TV news reports the facts, ignores the reasons

TV news editors said yesterday that the 'on the ground' reports from Gaza were all that matter. But news without context is like meat without vege

I was out at the Artisan vineyard in west Auckland yesterday to watch the latest episode of Media7 being shot, and on the back of the Israeli-Hamas ceasefire One News' Paul Patrick and TV3's Angus Gillies were discussing coverage of the war in Gaza.

You can watch the show on Wednesday at 9.30pm (or later online, here) for the ins and outs of their debate. But for me one moment stood out, and I'd be interested to hear your thoughts on the subject because it concerned me.

The duo agreed that the TV coverage of news events such as this war should focus on what happened on the ground that day, and not on the politics and history of the dispute. It's the immediate action – the bombed-out buildings, the corpses, the hollow-eyed children – that they are duty-bound to report, not the whys and wherefores behind any conflict.

I disagree with them, but let me speak first in their defence. They're news reporters, and they're picture-driven, ratings-bound TV news reporters at that. When they think about how they might explain even the immediate history of what's going on in Gaza their heads start to hurt and their first thought is, 'how the hell are we going to get pictures to illustrate this story?'. They need to satisfy people's eyes, as well as their minds. As news reporters they are all about the facts of the moment, and quite rightly they argue that war coverage should not sanitise the indiscriminate horror of bombs and death. To their credit they've put significant resources into covering the big story of the summer so far. Showing us what's happening on the ground is critical to our understanding of war.

But it's not nearly enough. The Media7 discussion rammed home to me once more the difference between news and current affairs, and reminded me that while we have more of the former than ever before, in this country we're starved of the latter.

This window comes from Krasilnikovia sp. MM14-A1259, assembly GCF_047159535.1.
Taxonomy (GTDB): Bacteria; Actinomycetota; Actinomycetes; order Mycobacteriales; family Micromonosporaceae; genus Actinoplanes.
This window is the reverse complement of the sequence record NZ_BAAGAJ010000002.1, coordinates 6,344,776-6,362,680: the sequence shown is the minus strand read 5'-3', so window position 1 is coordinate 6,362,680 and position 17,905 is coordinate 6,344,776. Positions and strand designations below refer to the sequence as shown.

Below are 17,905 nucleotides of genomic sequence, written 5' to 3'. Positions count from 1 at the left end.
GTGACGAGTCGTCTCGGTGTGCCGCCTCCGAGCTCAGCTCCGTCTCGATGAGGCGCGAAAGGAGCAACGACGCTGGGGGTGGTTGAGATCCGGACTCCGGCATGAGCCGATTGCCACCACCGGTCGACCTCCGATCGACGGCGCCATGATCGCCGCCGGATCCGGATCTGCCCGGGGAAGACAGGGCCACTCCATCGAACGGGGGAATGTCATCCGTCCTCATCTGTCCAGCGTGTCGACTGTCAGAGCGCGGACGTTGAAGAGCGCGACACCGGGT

The demise of the serious current affairs shows, documentaries and one-on-one interviews on television, the lack of experience, space and staff at the major newspapers, the slide towards irrelevance of a magazine such as the Listener, the partisan banter that dominates the radio airwaves and the internet... it all amounts to a lack of context. And without context, how can we make sense of the pictures people like Patrick and Gillies are working so hard to show us?

Those news executives are doing their jobs well enough, but news without context is like a diet without vegetables. The carbohydrates and protein it gives us are vital, but they're not sufficient on their own. We need more news nutrition for a truly healthy world view.

What sort of context is lacking? I don't think I'm taking sides to point out that Israel has been driven by a number of complex issues that have little to do with the Hamas rocket attacks. First and foremost, it wants to re-establish a level of deterrence in the region and restore the reputation of its armed forces. The message is aimed primarily at Iran, but Israel's happy for all its Arab neighbours to over what it's saying. That is, "don't take the mess we made in Lebanon two years ago as a sign of weakness. We're as tough as ever. And by the way, if you're even thinking about going nuclear, look out". Or as Richard Haass wrote in Newsweek this past week, "Iran, the principal patron of both Hamas and Hizbullah and the greatest regional threat to Israel, may no longer think Israel is a helpless giant".

The Kadima-led government is making a fear-based pitch for votes in next month's election (if the tactic somehow keeps Bibi Netanyahu out of power then something good could have been said to come from all this) and may be hoping that a sign of strength will push Syria closer to the peace negotiations table. Prime Minister Ehud Olmert is trying to improve his tarnished legacy before leaving office. Israel is making one last use of an Israeli-friendly, weak US presidency, while sending a message of Barack Obama, who has indicated a willingness to talk to Hamas. And so on.

Then there are the divisions in Palestinian and Arab and Islamic politics – Hamas' intense rivalry with Fatah, Egypt's and Saudi Arabia's fear of shiite Iran, the argument over whether the bullet or the ballot-box is the best way to advance the Palestinian cause... And we haven't even mentioned 1967...

New Zealanders need to know something of these issues to properly get their heads around the images of death we see on our TV screens. TV has the audience, the access into people's homes and the financial solidity (compared to newspapers and the internet, at least). So hard as it may be, people like Patrick and Gillies must be brave enough to spend a few minutes offering their viewers some background to the pictures their showing. TV news must dare to tell us why, not just what, where and when. Otherwise they're not telling us the full story.